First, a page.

According to the just-released 2004 Global Entrepreneurship Monitor, 73 million people worldwide are entrepreneurs. That equates to roughly 9.3% adults, or one in eleven people, out of a total workforce of 784 million.
Many of the findings are similar to past reports, such as:
- Most entrepreneurs (65%) are opportunity-driven, versus 35% who start a business out of necessity due to lack of jobs. Opportunity-driven entrepreneurs are more prevalent in high-income countries like the United States, Canada, Australia, United Kingdom, Ireland, etc.
- Venture capital funding for new businesses is quite rare, with 99.9% of nascent businesses never receiving VC money or angel funding. We’ve talked about this topic many times before here on Small Business Trends. This year’s report contains more detail than ever on the sources of funding. It further substantiates this important point: hunting for venture capital is a waste of time.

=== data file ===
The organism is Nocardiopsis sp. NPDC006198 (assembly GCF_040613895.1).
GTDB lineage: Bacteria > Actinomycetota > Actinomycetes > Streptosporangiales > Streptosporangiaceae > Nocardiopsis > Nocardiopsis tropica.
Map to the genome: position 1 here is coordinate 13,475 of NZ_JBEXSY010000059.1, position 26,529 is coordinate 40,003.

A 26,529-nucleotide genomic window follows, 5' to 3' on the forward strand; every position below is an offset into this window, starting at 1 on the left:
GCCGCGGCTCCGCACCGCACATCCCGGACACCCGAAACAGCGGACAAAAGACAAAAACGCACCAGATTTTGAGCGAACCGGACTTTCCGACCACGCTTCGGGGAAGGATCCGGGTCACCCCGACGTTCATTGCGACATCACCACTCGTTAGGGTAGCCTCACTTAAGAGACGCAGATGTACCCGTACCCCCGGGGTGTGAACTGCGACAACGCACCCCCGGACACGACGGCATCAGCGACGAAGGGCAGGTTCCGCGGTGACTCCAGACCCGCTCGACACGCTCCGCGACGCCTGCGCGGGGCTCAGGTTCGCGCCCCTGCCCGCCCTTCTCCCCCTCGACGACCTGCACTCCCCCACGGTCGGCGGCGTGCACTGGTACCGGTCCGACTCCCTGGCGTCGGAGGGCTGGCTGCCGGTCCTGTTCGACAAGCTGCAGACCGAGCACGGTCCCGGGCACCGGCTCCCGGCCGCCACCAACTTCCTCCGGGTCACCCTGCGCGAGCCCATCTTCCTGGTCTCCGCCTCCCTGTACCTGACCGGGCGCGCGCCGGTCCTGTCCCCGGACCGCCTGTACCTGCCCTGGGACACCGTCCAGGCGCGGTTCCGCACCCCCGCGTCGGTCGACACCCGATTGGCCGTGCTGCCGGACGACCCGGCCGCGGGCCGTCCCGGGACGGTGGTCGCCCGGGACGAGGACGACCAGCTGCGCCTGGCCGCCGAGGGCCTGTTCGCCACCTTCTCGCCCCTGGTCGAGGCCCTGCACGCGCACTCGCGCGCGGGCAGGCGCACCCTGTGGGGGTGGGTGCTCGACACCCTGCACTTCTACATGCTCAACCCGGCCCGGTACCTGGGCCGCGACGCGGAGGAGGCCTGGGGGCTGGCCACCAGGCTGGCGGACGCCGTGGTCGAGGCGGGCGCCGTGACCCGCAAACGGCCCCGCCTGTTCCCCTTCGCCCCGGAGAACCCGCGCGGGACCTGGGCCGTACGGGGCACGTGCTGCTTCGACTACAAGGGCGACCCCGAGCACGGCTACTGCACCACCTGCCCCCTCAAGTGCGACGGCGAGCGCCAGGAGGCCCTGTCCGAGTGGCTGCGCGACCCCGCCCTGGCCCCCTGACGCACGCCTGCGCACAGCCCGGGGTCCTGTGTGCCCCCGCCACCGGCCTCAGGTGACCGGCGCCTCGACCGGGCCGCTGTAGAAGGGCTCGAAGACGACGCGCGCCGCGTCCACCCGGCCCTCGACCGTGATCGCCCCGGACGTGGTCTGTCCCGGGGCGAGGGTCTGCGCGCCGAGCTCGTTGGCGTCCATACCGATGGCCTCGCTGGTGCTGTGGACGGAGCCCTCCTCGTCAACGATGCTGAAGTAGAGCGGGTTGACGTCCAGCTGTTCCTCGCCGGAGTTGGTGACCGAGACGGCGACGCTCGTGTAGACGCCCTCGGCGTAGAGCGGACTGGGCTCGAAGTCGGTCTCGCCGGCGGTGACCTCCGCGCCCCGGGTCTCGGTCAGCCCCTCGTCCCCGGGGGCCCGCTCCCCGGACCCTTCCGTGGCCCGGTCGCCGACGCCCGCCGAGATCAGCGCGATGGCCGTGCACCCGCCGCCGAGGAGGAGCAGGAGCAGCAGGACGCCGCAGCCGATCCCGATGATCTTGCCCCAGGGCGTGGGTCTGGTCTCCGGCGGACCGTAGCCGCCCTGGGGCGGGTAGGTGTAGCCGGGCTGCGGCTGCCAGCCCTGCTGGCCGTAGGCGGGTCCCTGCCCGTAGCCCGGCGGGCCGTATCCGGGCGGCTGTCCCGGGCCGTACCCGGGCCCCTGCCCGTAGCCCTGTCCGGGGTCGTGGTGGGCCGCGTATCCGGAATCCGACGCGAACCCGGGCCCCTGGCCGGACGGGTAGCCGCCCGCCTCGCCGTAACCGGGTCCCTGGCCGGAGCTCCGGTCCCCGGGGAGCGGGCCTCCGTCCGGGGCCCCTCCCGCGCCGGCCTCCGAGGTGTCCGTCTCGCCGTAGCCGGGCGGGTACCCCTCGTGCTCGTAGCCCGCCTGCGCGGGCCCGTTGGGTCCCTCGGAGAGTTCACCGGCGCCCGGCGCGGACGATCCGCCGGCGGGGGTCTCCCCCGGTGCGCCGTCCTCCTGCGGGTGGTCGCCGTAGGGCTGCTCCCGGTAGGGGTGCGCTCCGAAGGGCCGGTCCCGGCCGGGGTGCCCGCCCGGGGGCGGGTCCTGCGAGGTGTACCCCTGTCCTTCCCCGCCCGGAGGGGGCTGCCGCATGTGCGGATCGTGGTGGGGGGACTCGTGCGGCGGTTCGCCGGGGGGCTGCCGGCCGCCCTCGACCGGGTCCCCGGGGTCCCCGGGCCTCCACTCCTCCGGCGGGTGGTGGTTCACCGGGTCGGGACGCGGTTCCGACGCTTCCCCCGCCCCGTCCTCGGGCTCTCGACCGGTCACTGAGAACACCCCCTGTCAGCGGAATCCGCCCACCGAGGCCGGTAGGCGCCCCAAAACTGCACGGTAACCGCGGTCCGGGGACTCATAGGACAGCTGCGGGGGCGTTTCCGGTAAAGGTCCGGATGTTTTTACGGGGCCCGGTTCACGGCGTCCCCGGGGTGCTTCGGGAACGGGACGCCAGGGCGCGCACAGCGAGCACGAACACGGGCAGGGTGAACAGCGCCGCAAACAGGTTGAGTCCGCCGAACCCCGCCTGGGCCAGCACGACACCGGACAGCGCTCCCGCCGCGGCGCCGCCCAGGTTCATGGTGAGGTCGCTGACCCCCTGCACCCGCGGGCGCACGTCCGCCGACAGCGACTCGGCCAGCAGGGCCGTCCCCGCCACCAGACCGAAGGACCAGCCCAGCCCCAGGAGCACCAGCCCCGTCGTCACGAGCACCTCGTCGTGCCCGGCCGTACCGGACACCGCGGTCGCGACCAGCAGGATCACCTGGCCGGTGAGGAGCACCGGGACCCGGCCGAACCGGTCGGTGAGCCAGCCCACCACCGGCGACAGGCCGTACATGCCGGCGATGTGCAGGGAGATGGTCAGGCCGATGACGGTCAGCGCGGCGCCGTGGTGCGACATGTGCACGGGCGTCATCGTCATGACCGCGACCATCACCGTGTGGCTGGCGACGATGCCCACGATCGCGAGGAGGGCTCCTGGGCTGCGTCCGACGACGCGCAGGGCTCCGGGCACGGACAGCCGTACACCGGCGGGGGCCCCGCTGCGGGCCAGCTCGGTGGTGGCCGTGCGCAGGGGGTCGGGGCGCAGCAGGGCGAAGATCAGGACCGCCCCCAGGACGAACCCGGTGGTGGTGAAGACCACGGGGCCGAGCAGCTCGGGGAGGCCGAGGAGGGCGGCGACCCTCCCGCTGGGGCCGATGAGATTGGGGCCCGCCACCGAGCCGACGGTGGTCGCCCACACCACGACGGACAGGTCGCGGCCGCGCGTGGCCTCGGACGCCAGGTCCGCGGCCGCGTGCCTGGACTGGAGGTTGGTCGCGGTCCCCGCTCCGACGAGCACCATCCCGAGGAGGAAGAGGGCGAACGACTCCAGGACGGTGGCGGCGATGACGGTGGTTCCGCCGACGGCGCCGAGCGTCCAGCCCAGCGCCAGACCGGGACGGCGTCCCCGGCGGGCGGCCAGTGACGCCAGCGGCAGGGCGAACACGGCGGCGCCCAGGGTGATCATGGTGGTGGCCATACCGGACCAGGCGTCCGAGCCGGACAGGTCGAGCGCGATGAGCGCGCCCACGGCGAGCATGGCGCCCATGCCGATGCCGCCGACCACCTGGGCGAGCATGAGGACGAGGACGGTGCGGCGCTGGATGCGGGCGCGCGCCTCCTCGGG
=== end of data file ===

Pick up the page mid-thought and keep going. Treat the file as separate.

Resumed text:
There were also some surprising points:
- The average capital needed to start a business is US$53,673. At first glance this number seemed high to me, but then this money would not be distributed all at once. Instead the money is likely to be doled out over time. Viewed in that light it seems realistic.
- Many entrepreneurs are already employed as they develop their businesses. My friend Annie, who is from Shanghai, tells me the Chinese have a name for this: “riding in the big boat while carrying the little boat on your back.” Apparently this kind of new-business subsidy goes on far more than I would have guessed, with 91% of those in middle-income countries having jobs. In high-income countries the figure is 81% and in low-income countries it is 77%.
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